The U.S. and NATO are predicting heavier fighting this winter with more Taliban fighters staying in eastern Afghanistan instead of slipping over the border into Pakistan.
The prediction Wednesday by Maj. Gen. John Campbell came on the eve of the latest White House report card on the war that will show increased reliance on counterterrorism operations as part of the overall war strategy. The review also will identify insurgent safe havens in Pakistan as a stubborn problem that U.S. pressure on Pakistan has done little to address.
Campbell, commander of coalition forces in eastern Afghanistan, says that while attacks typically slow in winter, insurgents are expected to try to mount 15 percent to 20 percent more attacks in the volatile east than they did last year.
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In a detailed preview of statements President Obama will make Thursday, White House press secretary Robert Gibbs said Tuesday that the yearlong review of Mr. Obama's war plan will, essentially, offer no surprise.
The president plans to stick with his pledge to start drawing home troops next summer after ordering one year ago that 30,000 more troops be sent to Afghanistan to blunt the Taliban's momentum. The goal of coalition forces is to shift control to Afghan security forces by the end of 2014.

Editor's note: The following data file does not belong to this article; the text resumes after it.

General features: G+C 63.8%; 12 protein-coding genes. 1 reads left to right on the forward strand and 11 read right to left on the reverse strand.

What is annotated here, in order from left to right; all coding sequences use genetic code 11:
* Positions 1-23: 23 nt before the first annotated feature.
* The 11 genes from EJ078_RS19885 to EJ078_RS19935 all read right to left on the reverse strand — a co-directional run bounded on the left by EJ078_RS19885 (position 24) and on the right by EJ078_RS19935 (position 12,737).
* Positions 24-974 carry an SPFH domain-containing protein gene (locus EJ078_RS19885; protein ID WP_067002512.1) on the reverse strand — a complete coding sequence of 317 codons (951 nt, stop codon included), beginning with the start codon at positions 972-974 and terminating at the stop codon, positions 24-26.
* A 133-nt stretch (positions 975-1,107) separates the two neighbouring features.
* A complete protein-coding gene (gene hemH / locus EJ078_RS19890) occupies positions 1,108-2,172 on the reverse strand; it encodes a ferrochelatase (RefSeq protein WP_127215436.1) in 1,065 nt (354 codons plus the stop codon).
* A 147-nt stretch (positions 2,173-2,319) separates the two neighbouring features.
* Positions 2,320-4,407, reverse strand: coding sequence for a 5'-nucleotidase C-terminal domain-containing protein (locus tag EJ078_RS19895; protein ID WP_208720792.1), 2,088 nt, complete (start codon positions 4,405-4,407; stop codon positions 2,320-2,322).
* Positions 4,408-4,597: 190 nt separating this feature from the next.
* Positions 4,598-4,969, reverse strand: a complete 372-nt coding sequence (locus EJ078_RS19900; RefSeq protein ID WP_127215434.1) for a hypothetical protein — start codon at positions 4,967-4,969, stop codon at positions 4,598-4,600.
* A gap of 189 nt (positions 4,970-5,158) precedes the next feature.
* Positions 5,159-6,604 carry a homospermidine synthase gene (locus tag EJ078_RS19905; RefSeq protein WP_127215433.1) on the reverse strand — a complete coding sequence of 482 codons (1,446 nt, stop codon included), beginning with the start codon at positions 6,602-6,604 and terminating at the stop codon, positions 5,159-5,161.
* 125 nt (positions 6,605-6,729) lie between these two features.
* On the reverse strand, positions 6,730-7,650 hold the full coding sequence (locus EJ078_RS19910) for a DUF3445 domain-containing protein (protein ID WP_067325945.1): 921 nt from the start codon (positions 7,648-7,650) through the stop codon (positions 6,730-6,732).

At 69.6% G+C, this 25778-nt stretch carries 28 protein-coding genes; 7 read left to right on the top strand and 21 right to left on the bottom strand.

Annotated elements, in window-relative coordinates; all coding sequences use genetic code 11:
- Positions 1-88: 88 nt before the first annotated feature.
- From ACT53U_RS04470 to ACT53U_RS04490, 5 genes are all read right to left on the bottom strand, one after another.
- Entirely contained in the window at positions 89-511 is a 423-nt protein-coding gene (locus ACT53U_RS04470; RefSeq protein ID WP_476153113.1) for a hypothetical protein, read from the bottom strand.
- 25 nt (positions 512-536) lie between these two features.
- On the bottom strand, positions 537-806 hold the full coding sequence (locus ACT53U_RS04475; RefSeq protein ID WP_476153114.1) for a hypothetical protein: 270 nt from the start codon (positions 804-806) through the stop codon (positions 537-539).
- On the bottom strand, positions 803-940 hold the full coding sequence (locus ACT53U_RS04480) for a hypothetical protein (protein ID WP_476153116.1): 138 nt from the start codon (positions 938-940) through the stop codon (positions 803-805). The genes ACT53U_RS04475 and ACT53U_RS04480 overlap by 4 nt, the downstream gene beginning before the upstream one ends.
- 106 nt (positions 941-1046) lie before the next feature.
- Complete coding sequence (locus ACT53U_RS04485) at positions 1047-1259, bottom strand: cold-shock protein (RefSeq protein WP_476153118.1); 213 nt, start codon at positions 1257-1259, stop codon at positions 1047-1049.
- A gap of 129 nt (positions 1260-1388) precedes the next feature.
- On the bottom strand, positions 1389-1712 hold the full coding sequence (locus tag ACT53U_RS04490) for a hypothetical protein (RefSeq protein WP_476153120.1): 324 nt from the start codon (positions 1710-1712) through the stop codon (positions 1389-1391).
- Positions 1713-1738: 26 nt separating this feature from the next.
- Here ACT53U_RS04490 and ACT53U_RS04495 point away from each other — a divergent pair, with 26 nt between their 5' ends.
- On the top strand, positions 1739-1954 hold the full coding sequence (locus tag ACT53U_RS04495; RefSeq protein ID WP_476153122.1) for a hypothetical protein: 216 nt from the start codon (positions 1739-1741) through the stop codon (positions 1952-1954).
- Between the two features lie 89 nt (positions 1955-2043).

A summary of the classified war report is expected to be released Thursday, when Mr. Obama will speak about the effort from the White House.
The review is expected to cite progress in combating the Taliban in Afghanistan, degrading senior al Qaeda leaders, and improving cooperation with the Pakistani government, Gibbs said. It will cite big challenges that still hamper the war effort, including Afghanistan's capacity to build up its own basic services and security forces, and the ability of militants to reside in Pakistan and undermine security in Afghanistan "there's absolutely no doubt about that," Gibbs said.
Mr. Obama will not announce the pace or scope of the troop drawdown, Gibbs said; that is to be determined the coming months.
But he said: "I think we are on course for the July 2011 date."
There are about 100,000 U.S. troops in Afghanistan.
Gibbs said the report will leave no doubt that the war is going better now than it was before Mr. Obama increased the U.S. presence in Afghanistan.
It has also grown more deadly as the fighting intensifies. More than 680 international troops, including more than 470 Americans, have been killed in 2010, making it the deadliest year of the war. Hundreds of Afghan civilians have also died, most as a result of Taliban attacks.